Tuesday, April 19, 2011

What's the Kiss of Death in a Novel for You?

I know that appreciation for a novel and whether someone thinks it's good or bad is a subjective thing. I know that depending on your mood, a reader could pick up a novel one day and think it dreck and on another day might be so engrossed in it that they miss picking up their kids from school. But in the last week, two writer friends have both said the same thing about two different novels (neither one of which I have read) that made me think this one descriptor is probably the worst thing someone could say about a novel - for me, anyway. The thing they mentioned? The books were BORING.

For me, that one word is the kiss of death for a novel. I hadn't planned on reading one of the books (it was the last in a series I'd never gotten into) and now I likely never will. But the other one had been on my list to pick up. I'd actually been looking forward to when it came out in paperback so I could have a good summer cottage read. But now? With the BORING label stuck on it? Nuh-uh. I can forgive a lot of things: characters that are TSTL (Too Stupid To Live), overly-complicated plots, writing that is too bare-bones, or too overblown, but a boring story? That's it.

Now boring could, of course, mean different things to different people. But the way these two writers described the books to me, it sounded very similar. Basically, a whole lot of nothing happening for a whole lot of pages. No conflict, no action, page after page of descriptive prose about setting, just … nothing. The writing was good. In both cases written by very accomplished authors. But a reason to keep turning the pages? Um, not there.

I've seen evidence of this meandering, boring, why-is-this scene-even-in-the-book? type of writing in many a novel. When it happens in the case of the last of a series (hello? The first half of the last couple of books in the HP series? Boring.) you still keep reading because you know there is a payoff at the end. Some big event that will be coming that will make the slog worthwhile. And maybe, when it gets to the end of a long series like HP, readers will want to stretch out that time until the end, not wanting to say good-bye to Harry and all that. But in a stand-alone novel? In a first time authors work? Why?

Yes, boring is subjective but character and good writing can only take you so far. Plot and conflict and making things worse for your characters is what keeps people turning a page (not talking about literary fiction here folks, just your average commercial book). Personally, I'd rather be accused of a whole slew of other issues in my writing but if someone tells me they were bored? Agh. As the inimitable Jack Nicholson once said "I'd rather stick needles in my eyes".

How about you? What's the the Kiss of Death for you in a novel?


  1. Such an interesing question Nelsa. For me I think the kiss of death is feeling that I'm not in 'safe hands' with the author. For example being led into a puzzling scene which I'm working hard to make sense of, only to discover it's a dream sequence. Or perhaps being introduced to lots of new characters one after the other and making the effort to remember them, only to find that they're largely irrelevant to the story.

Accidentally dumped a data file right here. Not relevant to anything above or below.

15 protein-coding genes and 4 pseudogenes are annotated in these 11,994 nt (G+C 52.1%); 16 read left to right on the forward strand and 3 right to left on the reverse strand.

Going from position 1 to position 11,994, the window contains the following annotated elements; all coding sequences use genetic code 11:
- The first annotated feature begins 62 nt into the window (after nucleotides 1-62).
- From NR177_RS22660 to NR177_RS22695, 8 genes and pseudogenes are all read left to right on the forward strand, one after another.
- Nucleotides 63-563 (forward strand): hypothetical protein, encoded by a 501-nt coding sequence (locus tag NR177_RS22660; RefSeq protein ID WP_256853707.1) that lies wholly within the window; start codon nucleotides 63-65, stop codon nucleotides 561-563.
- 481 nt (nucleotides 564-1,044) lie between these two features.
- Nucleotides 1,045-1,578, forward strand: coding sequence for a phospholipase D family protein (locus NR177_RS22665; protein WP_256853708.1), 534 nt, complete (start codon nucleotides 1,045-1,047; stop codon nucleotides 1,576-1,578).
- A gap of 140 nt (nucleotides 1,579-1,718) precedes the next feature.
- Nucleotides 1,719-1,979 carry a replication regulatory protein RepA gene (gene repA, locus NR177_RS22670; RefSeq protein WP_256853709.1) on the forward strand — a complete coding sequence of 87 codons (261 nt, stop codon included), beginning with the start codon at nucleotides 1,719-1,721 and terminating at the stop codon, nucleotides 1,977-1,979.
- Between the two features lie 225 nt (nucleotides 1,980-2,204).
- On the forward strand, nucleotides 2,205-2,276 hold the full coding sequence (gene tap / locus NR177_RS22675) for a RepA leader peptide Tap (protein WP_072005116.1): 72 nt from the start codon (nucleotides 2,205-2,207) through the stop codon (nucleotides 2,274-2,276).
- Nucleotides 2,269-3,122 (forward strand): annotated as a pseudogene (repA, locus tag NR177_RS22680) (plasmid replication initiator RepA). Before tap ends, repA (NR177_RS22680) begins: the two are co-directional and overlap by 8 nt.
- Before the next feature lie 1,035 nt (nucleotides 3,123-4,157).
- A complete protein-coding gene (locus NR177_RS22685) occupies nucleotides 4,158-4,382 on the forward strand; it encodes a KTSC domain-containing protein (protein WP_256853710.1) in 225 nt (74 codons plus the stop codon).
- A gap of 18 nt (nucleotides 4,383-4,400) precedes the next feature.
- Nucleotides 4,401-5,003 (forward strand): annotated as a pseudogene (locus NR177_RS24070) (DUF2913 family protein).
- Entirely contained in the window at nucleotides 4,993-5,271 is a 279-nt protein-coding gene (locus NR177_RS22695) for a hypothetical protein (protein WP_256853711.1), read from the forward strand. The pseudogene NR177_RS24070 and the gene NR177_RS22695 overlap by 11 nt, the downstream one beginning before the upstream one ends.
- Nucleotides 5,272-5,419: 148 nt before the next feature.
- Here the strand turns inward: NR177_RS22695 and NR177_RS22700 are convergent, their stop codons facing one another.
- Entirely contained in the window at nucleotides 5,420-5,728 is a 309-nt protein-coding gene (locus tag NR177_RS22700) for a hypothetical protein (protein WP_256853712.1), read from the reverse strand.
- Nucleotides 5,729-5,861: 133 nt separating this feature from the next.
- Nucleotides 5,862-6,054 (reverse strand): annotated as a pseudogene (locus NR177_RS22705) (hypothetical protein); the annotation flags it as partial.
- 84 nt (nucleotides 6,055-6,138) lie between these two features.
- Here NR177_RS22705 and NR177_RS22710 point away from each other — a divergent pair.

2. A predictable plot. If characters do exactly what I expect them to do I tend to lose interest very quickly.

  3. Hi Anna! I hear you. The tangential go nowhere characters that clutter a story is so annoying!

    Hi Niki! I agree. I hate figuring out a mystery half-way through the book. I keep reading hoping to find an amazing twist at the end to prove me wrong only to be disappointed.

  4. Interesting post -- thanks for sharing your ideas! I agree about 'boring' as the ultimate kiss of death.

    I would also add novels that jump between too many 1st person POV characters. Three or under is generally fine, but too many viewpoint characters risks leaving me confused (and not emotionally attached to any of them.)

  5. Such great answers! I'm reading a book right now where the antagonist is so bad to the core that he ends up being one dimensional. Okay, sometimes you can get away with this. I didn't really want to see another side of Voldemort and find out he like puppies. But Voldemort is off-stage for most of the HP books. I think if you're going to have an antagonist that's not hidden most of the time, you've got to give him some depth.

  6. Hi Skye! I agree. Multiple POVs have to be handled so very, very carefully. Think of how little time you can devote to getting into each of these characters heads.

    Hi Lena! Oh, definitely. Give me a complex, not-quite-all-black antagonist and you've got me. The right kind of villain can elevate even the most ho-hum of novels.

  7. What a great idea for a post! I was going to say the deal breaker for me is books that are pushing something I completely disagree with; have racist or misogynistic undertones, for example.

    But you've definitely made a good case for boring! =) And a good warning for us writers to keep the plot moving forward at all times.

  8. I know exactly the type of boring book you mean! In the HP books, I loved exploring the world in the later books, but in a standalone novel, there isn't really the room to do that.

    Besides being boring, another kiss of death for me is when I just don't care about the characters: the premise might be exciting, but if the characters are flat or completely unlikable, I usually put the book down.